**Thursday, 11/1**

**MATHEMATICAL DATA SCIENCE SEMINAR
**TITLE: Computational topology with applications in the natural sciences

SPEAKER: Yu-Min Chung, University of North Carolina at Greensboro

TIME: 2:10 PM-3:10 PM

ROOM: Ayres 405

Computational topology is a relatively young field in algebraic topology. Tools from computational topology have proven successful in many scientific disciplines, such as fluid dynamics, biology, material science, climatology, etc. In this talk, we will give a brief introduction to computational topology, focusing primarily on persistent homology. Applications to various datasets from cell biology, biomedical engineering, and climatology will be presented to illustrate the methods.

**GEOMETRIC ANALYSIS SEMINAR
**TITLE: Scalar Curvature and Minimal Hypersurface Singularities

SPEAKER: Rick Schoen, University of California, Irvine

TIME: 4:00 PM-5:00 PM

ROOM: Ayres 121

We will describe the minimal hypersurface approach to scalar curvature problems and explain the difficulty that singularities present in high dimensions. We will then describe our approach to handling them for certain questions such as the positive mass theorem.

**Friday, 11/2**

**MATH BIOLOGY SEMINAR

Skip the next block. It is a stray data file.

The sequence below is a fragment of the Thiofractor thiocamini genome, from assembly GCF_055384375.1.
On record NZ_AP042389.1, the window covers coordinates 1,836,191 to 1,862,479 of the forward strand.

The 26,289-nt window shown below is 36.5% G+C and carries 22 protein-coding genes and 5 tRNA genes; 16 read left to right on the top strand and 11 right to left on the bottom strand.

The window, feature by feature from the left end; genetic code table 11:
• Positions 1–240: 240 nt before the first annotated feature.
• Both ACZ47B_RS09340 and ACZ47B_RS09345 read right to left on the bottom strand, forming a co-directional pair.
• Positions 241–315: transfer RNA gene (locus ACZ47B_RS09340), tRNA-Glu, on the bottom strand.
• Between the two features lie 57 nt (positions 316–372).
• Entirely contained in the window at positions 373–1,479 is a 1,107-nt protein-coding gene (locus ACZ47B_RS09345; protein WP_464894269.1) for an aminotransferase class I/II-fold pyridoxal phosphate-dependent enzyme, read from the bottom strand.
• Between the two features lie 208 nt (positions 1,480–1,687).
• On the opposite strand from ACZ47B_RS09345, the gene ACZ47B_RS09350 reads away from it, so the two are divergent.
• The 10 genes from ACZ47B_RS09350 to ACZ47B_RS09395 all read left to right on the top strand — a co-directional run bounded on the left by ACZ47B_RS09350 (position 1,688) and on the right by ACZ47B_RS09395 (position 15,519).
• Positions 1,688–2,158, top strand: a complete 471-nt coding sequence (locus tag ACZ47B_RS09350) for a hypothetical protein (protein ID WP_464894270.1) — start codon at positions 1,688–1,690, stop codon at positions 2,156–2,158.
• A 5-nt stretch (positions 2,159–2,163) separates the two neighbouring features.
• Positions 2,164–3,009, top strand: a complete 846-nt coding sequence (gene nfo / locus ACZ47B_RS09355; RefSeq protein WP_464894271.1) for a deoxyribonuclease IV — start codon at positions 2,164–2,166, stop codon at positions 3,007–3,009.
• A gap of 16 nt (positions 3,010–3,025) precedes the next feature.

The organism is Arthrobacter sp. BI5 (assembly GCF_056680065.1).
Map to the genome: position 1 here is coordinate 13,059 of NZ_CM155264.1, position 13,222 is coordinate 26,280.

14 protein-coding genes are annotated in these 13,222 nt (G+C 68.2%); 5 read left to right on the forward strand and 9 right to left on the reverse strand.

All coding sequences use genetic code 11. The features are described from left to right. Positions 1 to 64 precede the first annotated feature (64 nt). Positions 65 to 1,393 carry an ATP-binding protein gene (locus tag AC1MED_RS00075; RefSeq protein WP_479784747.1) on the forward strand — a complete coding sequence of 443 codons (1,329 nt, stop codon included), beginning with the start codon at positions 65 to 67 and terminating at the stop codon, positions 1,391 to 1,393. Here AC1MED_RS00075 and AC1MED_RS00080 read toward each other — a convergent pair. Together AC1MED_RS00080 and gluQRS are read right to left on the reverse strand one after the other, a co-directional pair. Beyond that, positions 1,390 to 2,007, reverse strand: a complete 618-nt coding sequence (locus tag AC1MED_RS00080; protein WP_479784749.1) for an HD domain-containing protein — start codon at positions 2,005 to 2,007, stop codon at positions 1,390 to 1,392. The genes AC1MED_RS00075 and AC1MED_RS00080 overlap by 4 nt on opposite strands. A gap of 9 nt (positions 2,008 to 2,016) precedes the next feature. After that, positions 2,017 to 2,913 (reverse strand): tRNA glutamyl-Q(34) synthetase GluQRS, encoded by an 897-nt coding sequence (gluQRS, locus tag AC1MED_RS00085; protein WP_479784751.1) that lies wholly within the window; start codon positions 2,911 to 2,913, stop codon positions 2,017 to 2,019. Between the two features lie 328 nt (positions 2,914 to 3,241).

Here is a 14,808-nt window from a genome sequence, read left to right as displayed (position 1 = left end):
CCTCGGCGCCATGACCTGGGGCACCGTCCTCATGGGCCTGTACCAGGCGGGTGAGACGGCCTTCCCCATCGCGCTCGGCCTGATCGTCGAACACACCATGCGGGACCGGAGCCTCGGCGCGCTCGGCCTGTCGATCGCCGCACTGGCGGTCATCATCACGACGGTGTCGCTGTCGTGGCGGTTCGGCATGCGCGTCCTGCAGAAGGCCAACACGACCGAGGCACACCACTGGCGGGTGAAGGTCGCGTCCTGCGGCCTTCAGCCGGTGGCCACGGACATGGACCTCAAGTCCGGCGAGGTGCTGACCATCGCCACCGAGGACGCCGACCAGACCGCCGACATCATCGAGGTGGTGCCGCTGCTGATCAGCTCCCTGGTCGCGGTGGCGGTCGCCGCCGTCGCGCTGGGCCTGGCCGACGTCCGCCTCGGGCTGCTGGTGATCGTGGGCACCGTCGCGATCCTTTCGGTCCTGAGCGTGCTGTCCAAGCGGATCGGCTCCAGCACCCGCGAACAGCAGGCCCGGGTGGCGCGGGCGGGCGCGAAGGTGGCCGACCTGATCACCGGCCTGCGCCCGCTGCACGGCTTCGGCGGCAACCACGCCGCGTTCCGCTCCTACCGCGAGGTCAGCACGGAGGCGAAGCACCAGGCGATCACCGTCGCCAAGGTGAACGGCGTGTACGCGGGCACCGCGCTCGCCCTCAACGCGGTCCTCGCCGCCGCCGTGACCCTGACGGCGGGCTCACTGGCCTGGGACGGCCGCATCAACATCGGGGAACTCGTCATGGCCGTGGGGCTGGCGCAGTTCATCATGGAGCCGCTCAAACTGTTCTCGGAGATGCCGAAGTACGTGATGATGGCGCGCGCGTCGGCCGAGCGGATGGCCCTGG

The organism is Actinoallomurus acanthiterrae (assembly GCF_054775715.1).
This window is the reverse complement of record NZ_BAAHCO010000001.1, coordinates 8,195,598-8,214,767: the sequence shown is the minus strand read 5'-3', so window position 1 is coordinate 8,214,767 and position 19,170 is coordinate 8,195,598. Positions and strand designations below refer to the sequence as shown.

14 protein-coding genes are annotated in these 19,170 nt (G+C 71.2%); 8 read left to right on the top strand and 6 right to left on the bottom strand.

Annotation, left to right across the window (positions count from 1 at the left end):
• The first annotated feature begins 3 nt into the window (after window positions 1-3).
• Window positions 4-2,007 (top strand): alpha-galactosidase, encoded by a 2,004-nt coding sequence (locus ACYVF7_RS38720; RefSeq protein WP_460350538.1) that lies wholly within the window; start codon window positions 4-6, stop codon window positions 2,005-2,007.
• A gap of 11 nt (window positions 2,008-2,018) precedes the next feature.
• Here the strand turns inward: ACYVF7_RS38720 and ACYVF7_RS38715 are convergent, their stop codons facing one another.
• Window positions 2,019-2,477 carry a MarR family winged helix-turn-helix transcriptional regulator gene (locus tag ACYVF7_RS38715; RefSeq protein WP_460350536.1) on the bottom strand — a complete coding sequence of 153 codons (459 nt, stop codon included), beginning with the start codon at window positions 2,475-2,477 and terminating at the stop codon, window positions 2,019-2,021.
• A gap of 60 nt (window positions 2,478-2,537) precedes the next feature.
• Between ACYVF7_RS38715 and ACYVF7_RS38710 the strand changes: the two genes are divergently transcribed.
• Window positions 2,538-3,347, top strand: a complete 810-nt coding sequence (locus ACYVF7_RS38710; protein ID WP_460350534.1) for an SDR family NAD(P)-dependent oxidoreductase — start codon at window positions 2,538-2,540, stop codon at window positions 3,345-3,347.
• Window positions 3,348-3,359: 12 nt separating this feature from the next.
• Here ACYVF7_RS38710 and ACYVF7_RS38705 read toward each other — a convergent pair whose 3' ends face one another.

**TITLE: Eco-evolutionary dynamics of intraspecific variation

SPEAKER: Athma Senthilnathan, University of Tennessee (EEB graduate student)

TIME: 10:10 AM-11:00 AM

ROOM: Ayres 401

** ASA CHAPTER MEETING
**SPEAKER: Russell Zaretski, University of Tennessee

TIME: 12:20 PM-1:20 PM

ROOM: Ayres 405

Dr. Zaretzki will discuss a variety of career opportunities in statistics, analytics, data science, and data engineering and help distinguish distinct elements of these related fields. He will also review differences between academia, industry, and government jobs and suggest some steps to take to prepare yourself for a career in one of these areas through education and training opportunities. Time permitting, we may also discuss some elements of professionalism that can help you succeed and move up after starting your career.

Bio: Dr. Russell Zaretzki received his PhD in statistics from Cornell University in 2004. He has been at UT since then and currently serves as executive committee chair of the Intercollegiate Graduate Statistics and Data Science Program as well as being the graduate director of the Data Science and Engineering program in the Bredesen Center for Interdisciplinary Research and Graduate Education.

**COLLOQUIUM
**TITLE: Perspectives on the scalar curvature

SPEAKER: Rick Schoen, University of California, Irvine

TIME: 3:35 PM-4:35 PM

ROOM: Ayres 405

This will be a general talk concerning the role that the scalar curvature plays in Riemannian geometry and general relativity. We will describe recent work on extending the known results to all dimensions, and other issues which are being actively studied.

*If you are interested in giving or arranging a talk
for one of our seminars or colloquiums, please review our
calendar. *

*If you have questions, or a date you would like to confirm,
please contact mlangfo5
AT
utk DOT edu *

**Past notices:**